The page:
Doug Snow has been credited with bringing the New York School to Utah. While he was not the only artist to study the AbEx artists in situ and bring their techniques and outlook back with him, he was certainly one of the first; and, with the early recognition he garnered and the teaching position he held at the University of Utah, one of the most influential. Two years after his death, his long-time friend Frank McEntire has curated a retrospective exhibit of Snow’s work, installed in two Salt Lake City locations. At the UMFA, the vibrant colors and dynamic compositions of Snow’s canvases, dating from 1977 to 2004, hold their own in the expansive space of the museum’s Great Hall. The Salt Lake Art Center’s street level gallery provides a more intimate setting as well as a broader perspective: you are forced closer to the canvases so that they surround and overwhelm, while the chronology of the works begins with some of his early pieces from the 1950s and continues throughout his career, including the canvas left on his easel at the time of his death, now titled “Final Light: October ’09, 2009.”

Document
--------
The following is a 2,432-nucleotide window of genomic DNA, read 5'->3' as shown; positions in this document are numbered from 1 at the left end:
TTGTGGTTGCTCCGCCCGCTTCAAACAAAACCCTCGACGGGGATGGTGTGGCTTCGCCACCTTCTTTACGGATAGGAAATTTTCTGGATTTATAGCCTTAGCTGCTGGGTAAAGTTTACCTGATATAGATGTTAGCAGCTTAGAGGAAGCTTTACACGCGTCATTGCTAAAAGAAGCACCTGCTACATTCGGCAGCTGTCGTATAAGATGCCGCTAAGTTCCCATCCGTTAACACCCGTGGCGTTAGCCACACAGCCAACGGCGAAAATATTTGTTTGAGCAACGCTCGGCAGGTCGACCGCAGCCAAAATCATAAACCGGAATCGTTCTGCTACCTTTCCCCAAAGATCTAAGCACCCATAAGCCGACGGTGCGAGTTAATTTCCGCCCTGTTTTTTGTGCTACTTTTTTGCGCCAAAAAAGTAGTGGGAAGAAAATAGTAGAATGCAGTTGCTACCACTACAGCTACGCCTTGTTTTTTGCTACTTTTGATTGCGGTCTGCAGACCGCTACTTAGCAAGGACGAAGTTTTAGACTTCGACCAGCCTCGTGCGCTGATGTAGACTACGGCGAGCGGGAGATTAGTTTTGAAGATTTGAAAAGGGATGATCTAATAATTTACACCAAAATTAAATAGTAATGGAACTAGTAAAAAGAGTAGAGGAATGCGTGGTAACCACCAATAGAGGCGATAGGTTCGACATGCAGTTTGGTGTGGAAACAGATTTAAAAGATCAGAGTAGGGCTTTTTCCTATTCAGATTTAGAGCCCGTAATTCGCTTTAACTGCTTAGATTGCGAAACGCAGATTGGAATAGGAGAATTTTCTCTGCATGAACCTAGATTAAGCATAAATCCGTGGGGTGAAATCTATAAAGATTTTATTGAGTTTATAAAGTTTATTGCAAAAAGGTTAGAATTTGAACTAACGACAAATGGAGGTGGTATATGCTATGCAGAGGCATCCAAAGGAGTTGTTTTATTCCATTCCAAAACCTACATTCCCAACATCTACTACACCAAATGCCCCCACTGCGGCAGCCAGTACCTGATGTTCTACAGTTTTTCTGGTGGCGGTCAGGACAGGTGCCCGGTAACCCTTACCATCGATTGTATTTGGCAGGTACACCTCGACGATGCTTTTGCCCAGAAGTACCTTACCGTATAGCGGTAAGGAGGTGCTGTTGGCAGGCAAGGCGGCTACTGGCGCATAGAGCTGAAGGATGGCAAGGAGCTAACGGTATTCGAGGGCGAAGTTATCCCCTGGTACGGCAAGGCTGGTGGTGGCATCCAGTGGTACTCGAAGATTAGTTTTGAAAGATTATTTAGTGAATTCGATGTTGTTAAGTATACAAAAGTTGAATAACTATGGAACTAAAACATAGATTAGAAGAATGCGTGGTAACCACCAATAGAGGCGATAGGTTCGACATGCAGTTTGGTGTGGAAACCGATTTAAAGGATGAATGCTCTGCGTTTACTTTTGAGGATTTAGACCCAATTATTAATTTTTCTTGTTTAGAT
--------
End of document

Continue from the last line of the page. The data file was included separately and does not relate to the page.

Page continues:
What Snow learned in New York served him well for his long painting career, but it’s evident from this retrospective that the most powerful and enduring influence on the artist was the landscape of the West. . .
Read the full review in the September 2011 edition of 15 Bytes.
The founder of Artists of Utah and editor of its online magazine, 15 Bytes, Shawn Rossiter has undergraduate degrees in English, French and Italian Literature and studied Comparative Literature in graduate school before pursuing a career in art.